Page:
Harolds Club v. Commissioner
340 F.2d 861 (9th Cir. 1965)

  • Smith's sons owned a corporation (Harolds Club) that operated a number of casinos in Nevada. Smith ran the casinos but didn't own any stock in the company.
    • Smith was working under a contract that paid him a fixed salary, plus a percentage of the casino's profits.
  • Harolds Club deducted Smith's salary as a business expense on their taxes.
    • In general, payments to employees as salary are a legitimate business expense under 26 U.S.C. 162(a).
  • The IRS denied the deduction. Harolds Club appealed.
    • The IRS argued that under 162(a)(1) Harolds Club could only deduct "a reasonable allowance for salaries or other compensation for personal services actually rendered."
    • Harolds Club argued that while Smith's salary was high, it was only because the casino made a lot of money under Smith's leadership and his contract gave him a percentage.
      • Harolds Club argued that in previous years, the casino made less money, so Smith made less money and the IRS didn't have a problem with them deducting his salary. So the IRS must have implicitly found that Smith's compensation structure was reasonable.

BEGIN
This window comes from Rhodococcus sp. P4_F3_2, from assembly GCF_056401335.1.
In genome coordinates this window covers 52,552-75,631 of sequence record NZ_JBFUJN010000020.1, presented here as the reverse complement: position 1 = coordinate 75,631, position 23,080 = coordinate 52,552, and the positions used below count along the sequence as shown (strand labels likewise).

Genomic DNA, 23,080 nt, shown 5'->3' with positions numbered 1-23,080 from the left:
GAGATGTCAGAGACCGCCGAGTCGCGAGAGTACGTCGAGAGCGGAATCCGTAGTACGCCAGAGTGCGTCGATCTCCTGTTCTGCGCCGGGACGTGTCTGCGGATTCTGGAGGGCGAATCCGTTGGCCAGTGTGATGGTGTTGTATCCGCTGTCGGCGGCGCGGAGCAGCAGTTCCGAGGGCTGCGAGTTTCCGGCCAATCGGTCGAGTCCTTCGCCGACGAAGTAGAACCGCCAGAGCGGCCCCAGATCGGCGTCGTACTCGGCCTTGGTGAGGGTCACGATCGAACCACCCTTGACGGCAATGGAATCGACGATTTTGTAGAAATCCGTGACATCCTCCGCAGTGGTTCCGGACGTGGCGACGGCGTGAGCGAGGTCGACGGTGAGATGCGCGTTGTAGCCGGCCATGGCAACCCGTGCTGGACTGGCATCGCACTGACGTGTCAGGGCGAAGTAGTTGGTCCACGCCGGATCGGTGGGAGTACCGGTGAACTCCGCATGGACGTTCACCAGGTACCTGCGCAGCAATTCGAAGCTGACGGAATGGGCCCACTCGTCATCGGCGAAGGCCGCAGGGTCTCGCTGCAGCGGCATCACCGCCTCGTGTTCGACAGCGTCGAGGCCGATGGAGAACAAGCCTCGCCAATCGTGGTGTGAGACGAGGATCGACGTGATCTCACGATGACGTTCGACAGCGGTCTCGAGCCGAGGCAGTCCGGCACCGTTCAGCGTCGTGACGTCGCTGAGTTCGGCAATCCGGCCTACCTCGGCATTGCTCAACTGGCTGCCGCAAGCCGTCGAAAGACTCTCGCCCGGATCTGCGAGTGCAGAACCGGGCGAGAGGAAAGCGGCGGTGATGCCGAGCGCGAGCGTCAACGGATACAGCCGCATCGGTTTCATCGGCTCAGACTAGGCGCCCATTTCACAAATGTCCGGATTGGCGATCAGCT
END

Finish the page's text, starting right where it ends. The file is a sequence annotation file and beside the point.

• The Tax Court found for the IRS. Harolds Club appealed.
    • The Tax Court found that Smith's salary wasn't reasonable compensation for his work, and was just given to him by his sons because of their familial relationship.
  • The Appellate Court affirmed.
    • The Appellate Court found that salary must be the result of a 'free bargain'. The Court basically said that Smith's sons were only paying as much as they were because he was their dad, not because he was awesome at running a casino.
      • The reason why this was such an issue is that if the family was all in cahoots, they could dodge paying taxes by simply 'paying' each other very large sums of money and then deducting all of it as a business expense.
        • This is especially true if dad was in a much lower tax bracket than the sons were in.
  • The basic reason for 162(a)(1) is that compensation payments made to employees for salary are deductible as a business expense, while payments made to shareholders as a dividend are not deductible. Sometimes, a company will try to call something salary when it is really a dividend just to get the deduction, and 162(a)(1) is an attempt to stop that.